Emphysema - Symptoms, Causes, Stages, Life Expectancy, Treatment and Prognosis

What is Emphysema?

Emphysema is a chronic disorder caused by the gradual destruction of the alveoli, or the air sacs in the lungs, causing breathing difficulty and shortness of breath. It is referred to as Chronic Obstructive Pulmonary Disease (COPD), along with chronic bronchitis [1].

Statistics say that more than 10 million people have emphysema. In addition, emphysema and chronic bronchitis are ranked fourth in the leading causes of mortality in the USA [2].

What usually happens in emphysema is that the linings of the alveoli become thinner over time. Air holes are formed, where the air inhaled becomes trapped, making it difficult to breathe it out. The lungs become enlarged over time, making it more difficult to breathe [2]. Elastic fibers that aid in opening the air sacs during breathing are also destroyed, thus the lungs collapse, trapping the air during exhalation [3].




Picture 1: Normal alveoli vs damaged alveoli during emphysema

Image source: drugs.com

 

Causes of Emphysema


Cigarette smoking

There are several causes of emphysema, but the primary cause of emphysema is smoking [2]. The smoke from cigarettes can be inhaled deep into the alveoli, causing damage to these air sacs [4]. It is reported that the toxins in cigarettes cause the destruction of the alveoli.

However, not all smokers develop the disease. In fact, most heavy smokers do not get affected by the disease. Whoever is at more risk to develop the disease is still unknown [2].

 

Second-hand smoke

Other sources of smoke can cause damage to the alveoli as well, leading to emphysema. In fact, research has proved that people who are exposed to secondhand smoke are at higher risk of having emphysema than the smokers themselves [2].

 

Alpha-1 antitrypsin deficiency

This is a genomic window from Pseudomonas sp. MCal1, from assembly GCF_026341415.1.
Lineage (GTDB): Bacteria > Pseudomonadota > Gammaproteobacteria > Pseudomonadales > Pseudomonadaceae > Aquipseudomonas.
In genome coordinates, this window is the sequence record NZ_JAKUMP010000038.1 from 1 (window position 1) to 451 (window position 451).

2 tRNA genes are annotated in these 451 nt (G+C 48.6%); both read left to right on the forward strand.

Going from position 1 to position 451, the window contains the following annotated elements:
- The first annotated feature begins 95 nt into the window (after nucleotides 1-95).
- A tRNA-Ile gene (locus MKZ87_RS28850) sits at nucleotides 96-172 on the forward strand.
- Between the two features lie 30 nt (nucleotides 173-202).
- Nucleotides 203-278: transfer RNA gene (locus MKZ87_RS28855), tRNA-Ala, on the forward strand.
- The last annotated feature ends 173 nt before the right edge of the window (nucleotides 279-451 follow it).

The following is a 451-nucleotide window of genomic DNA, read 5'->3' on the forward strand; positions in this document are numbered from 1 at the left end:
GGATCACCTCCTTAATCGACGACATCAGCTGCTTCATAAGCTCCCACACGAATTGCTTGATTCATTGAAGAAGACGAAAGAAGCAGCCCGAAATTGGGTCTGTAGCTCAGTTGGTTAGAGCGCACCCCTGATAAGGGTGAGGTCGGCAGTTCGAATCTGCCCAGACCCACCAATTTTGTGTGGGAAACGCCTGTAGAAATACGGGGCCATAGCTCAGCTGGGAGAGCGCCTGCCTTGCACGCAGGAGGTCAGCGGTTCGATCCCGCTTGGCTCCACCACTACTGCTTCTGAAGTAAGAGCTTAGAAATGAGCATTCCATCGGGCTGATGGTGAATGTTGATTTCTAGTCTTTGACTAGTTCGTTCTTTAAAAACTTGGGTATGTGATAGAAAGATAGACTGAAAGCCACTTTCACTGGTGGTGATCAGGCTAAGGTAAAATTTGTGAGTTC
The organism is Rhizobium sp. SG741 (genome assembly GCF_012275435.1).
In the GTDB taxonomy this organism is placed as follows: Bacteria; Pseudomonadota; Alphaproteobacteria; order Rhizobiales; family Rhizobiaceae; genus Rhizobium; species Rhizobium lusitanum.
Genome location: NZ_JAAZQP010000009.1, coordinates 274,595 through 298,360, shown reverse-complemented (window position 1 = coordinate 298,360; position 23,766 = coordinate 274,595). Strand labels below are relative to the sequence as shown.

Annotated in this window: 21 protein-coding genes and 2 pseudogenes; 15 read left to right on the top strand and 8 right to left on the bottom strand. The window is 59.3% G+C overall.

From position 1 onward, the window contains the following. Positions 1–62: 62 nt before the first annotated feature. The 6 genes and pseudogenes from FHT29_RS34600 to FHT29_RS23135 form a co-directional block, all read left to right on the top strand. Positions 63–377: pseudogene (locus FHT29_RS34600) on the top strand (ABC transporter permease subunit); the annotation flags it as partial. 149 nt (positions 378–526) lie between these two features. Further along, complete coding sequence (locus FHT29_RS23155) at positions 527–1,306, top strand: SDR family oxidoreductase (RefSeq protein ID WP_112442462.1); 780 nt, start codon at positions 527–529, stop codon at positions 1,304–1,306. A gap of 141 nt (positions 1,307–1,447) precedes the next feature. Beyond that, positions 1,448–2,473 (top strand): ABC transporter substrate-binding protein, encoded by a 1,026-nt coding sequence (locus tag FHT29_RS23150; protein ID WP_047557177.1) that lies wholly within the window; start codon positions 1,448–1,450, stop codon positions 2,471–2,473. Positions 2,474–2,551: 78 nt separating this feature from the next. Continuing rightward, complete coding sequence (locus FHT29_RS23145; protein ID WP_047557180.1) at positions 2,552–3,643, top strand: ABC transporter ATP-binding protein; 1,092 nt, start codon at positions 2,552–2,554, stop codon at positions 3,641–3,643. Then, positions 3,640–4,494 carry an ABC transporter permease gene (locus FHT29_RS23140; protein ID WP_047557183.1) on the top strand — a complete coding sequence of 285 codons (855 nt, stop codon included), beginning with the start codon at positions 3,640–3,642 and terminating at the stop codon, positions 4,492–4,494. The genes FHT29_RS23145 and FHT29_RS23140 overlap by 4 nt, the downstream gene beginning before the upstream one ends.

Compared to smoking, this is a relatively less important cause of emphysema.

Alpha-1 antitrypsin is a protein naturally found in the body, and it acts by preventing white blood cells from attacking and destroying normal cells and tissues. Genetic problems cause this protein to become deficient, causing white blood cells to attack normal lung tissue. [2]

It is not known how many people develop emphysema because of this condition, but people who suffer from alpha-1 antitrypsin deficiency often develop emphysema at a younger age.

 

Air pollution

Emphysema is also linked with air pollution, but emphysema caused by air pollution may take years to develop. [2]

 

Emphysema Symptoms 

 

Shortness of breath

The main symptom of emphysema is shortness of breath, which worsens as the disease becomes severe [3]. At first, the patient becomes breathless after doing an activity, but in advanced stages, breathlessness is experienced even when the patient is at rest [2].

 

Barrel-shaped chest

This is a characteristic of COPD patients. The chest area becomes literally barrel-shaped because the ribs expand due to over-inflation of the lungs. This develops during the latter stages of the disease. [5]



Picture 2: Barrel-shaped chest

Image source: img.tfd.com

Wheezing

Wheezing is the sound produced during breathing, which is similar in asthma patients [2]. It may be heard during inhaling, exhaling or both, but most commonly, it is heard during the early part of exhaling [6].

 

Cough

Emphysema patients also suffer from persistent cough, which may be productive (with sputum) or non-productive (without sputum) [7].

 

Chest pain

This is experienced due to difficulty in breathing and tightness caused by the overinflated lungs. [2]

Other less common symptoms experienced by emphysema patients include:
  • Depression
  • Loss of appetite
  • Decreased sexual function
  • Improper sleep

 

Emphysema Diagnosis


Physical exam

This is important in moderate to severe cases of emphysema because the physical symptoms are more evident. Barrel-shaped chest, cyanosis or blue lips, and malnutrition can be seen through direct observation. Using a stethoscope, decreased breathing sounds can also be observed. [2]

 

Pulmonary function tests (PFTs)

PFTs are done by letting the patient breath in a tube while staying in a closed booth. It measures the following:
  • Capacity of lungs to hold air
  • Speed of exhaling air from the lungs
  • Amount of air trapped in the lungs after exhaling
  • Any improvement in breathing when bronchodilators are administered

Complete blood count